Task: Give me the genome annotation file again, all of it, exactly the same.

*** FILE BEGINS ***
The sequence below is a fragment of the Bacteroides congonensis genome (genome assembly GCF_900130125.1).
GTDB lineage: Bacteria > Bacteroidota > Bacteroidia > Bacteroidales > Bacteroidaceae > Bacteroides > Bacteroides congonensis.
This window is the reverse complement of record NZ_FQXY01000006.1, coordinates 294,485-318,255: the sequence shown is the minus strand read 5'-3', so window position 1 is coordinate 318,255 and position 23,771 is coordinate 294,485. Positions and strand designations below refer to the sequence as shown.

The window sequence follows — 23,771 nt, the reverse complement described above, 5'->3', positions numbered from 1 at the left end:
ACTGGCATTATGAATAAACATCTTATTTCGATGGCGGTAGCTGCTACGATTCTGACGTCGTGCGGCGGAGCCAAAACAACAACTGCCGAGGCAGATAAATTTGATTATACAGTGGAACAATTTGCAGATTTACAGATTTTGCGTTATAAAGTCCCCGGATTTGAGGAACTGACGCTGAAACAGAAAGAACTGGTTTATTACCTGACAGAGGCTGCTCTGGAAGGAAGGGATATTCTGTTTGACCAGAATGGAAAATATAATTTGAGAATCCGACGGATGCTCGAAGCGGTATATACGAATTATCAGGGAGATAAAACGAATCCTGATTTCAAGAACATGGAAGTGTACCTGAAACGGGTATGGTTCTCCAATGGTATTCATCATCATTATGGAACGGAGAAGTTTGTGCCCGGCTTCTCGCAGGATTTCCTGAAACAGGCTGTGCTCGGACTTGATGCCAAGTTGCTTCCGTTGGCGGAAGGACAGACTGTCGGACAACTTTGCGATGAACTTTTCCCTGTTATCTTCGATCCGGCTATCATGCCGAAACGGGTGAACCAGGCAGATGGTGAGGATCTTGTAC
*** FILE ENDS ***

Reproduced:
The sequence below is a fragment of the Bacteroides congonensis genome (genome assembly GCF_900130125.1).
GTDB lineage: Bacteria > Bacteroidota > Bacteroidia > Bacteroidales > Bacteroidaceae > Bacteroides > Bacteroides congonensis.
This window is the reverse complement of record NZ_FQXY01000006.1, coordinates 294,485-318,255: the sequence shown is the minus strand read 5'-3', so window position 1 is coordinate 318,255 and position 23,771 is coordinate 294,485. Positions and strand designations below refer to the sequence as shown.

The window sequence follows — 23,771 nt, the reverse complement described above, 5'->3', positions numbered from 1 at the left end:
ACTGGCATTATGAATAAACATCTTATTTCGATGGCGGTAGCTGCTACGATTCTGACGTCGTGCGGCGGAGCCAAAACAACAACTGCCGAGGCAGATAAATTTGATTATACAGTGGAACAATTTGCAGATTTACAGATTTTGCGTTATAAAGTCCCCGGATTTGAGGAACTGACGCTGAAACAGAAAGAACTGGTTTATTACCTGACAGAGGCTGCTCTGGAAGGAAGGGATATTCTGTTTGACCAGAATGGAAAATATAATTTGAGAATCCGACGGATGCTCGAAGCGGTATATACGAATTATCAGGGAGATAAAACGAATCCTGATTTCAAGAACATGGAAGTGTACCTGAAACGGGTATGGTTCTCCAATGGTATTCATCATCATTATGGAACGGAGAAGTTTGTGCCCGGCTTCTCGCAGGATTTCCTGAAACAGGCTGTGCTCGGACTTGATGCCAAGTTGCTTCCGTTGGCGGAAGGACAGACTGTCGGACAACTTTGCGATGAACTTTTCCCTGTTATCTTCGATCCGGCTATCATGCCGAAACGGGTGAACCAGGCAGATGGTGAGGATCTTGTAC